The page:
Such systems could encode information about a wide variety of goals and values, for example:

  • Ensure that future civilisational decisions are made democratically.

  • Enforce a ban on certain weapons of mass destruction (WMD)

  • Make sure that reverence is paid to some particular religion.

  • Always do what some particular group of humans would have wanted.

Crucially, using digital error correction, it would be extremely unlikely that errors would be introduced even across millions or billions of years. (See section 4.2.) Furthermore, values could be stored redundantly across many different locations, so that no local accident could destroy them. Wiping them all out would require either (i) a worldwide catastrophe, or (ii) intentional action. (See section 4.3.)

0.2 Executing intentions

So let’s say that we can store nuanced sets of values. Would it be possible to design an institution that stays motivated to act according to those values?

Today, tasks can only be delegated to humans, whose goals and desires often differ from the goals of the delegator. With AGI, all tasks necessary for an institution’s survival could instead be automated, performed by artificial minds instead of biological humans. We will discuss the following 2 questions:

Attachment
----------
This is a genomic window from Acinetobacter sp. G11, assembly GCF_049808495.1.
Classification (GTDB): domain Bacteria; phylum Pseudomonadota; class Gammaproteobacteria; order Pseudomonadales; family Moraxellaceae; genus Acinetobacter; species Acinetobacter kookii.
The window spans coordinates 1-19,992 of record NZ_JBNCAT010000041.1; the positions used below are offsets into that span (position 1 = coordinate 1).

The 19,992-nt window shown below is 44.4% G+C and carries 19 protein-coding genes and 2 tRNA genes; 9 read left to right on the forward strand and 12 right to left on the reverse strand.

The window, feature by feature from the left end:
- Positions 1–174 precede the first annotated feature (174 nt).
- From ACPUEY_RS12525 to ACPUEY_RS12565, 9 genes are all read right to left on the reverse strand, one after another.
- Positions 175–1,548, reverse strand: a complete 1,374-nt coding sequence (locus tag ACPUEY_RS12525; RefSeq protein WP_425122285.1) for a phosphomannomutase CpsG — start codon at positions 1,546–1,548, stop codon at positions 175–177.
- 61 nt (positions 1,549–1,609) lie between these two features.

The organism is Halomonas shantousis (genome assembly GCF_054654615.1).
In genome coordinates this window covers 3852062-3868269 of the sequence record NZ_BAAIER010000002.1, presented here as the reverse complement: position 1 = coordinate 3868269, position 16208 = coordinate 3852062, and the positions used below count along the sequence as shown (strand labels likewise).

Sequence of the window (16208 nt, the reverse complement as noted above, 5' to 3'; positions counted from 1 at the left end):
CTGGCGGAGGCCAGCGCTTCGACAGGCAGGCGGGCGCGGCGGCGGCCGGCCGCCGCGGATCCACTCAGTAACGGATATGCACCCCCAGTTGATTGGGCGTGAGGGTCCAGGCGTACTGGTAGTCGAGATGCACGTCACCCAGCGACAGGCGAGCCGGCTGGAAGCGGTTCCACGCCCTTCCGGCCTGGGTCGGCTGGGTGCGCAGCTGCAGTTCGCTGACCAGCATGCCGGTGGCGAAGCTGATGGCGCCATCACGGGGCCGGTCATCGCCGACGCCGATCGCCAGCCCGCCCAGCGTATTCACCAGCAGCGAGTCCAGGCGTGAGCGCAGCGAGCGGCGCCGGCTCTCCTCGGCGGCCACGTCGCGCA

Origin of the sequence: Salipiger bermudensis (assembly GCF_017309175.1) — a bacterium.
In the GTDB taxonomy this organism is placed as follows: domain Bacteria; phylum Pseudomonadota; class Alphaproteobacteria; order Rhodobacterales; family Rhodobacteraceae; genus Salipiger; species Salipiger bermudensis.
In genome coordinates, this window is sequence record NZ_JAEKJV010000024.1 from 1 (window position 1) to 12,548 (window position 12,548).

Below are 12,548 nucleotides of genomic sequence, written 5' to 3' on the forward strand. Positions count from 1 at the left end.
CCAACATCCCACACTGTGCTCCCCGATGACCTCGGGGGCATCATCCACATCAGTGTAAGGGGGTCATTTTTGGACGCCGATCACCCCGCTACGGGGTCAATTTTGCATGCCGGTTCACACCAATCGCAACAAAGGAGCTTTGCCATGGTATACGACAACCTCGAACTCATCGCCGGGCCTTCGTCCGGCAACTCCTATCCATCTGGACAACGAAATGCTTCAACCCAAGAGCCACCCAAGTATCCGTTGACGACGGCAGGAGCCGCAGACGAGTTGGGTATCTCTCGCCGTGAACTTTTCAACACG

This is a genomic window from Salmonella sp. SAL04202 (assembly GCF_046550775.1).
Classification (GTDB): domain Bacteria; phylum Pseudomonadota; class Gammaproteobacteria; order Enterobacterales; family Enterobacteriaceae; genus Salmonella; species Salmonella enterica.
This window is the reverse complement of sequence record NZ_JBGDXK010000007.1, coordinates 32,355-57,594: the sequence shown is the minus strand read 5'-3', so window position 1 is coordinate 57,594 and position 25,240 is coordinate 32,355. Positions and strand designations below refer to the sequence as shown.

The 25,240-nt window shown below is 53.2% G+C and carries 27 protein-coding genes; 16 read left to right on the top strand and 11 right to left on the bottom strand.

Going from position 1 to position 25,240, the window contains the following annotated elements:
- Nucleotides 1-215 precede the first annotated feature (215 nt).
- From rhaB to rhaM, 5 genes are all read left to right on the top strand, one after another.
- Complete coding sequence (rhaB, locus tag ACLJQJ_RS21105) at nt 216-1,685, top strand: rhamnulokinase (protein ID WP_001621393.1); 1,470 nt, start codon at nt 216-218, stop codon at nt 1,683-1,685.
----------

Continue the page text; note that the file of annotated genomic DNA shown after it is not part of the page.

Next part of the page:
• Will it be possible to construct AGI systems that (with high probability) are aligned with the intended values?

  • Will such systems stay aligned even over long periods of time?

0.2.1 Aligning AGI

Currently, humanity knows less about how to predict and control the behavior of advanced AI systems than about predicting and controlling the behavior of humans. The problem of how to control the behaviors and intentions of AI is commonly known as the alignment problem, and we do not yet have a solution to it.

However, there are reasons why it could eventually be far more robust to delegate problems to AGI, than to rely on (biological) humans:

  • With sufficient understanding of how to induce particular goals, AI systems could be designed to more single-mindedly optimize for the intended goal, whereas most humans will always have some other desires, e.g. survival, status, or sexuality.

  • AI behavior can be thoroughly tested in numerous simulated situations, including high-stakes situations designed to elicit problematic behavior.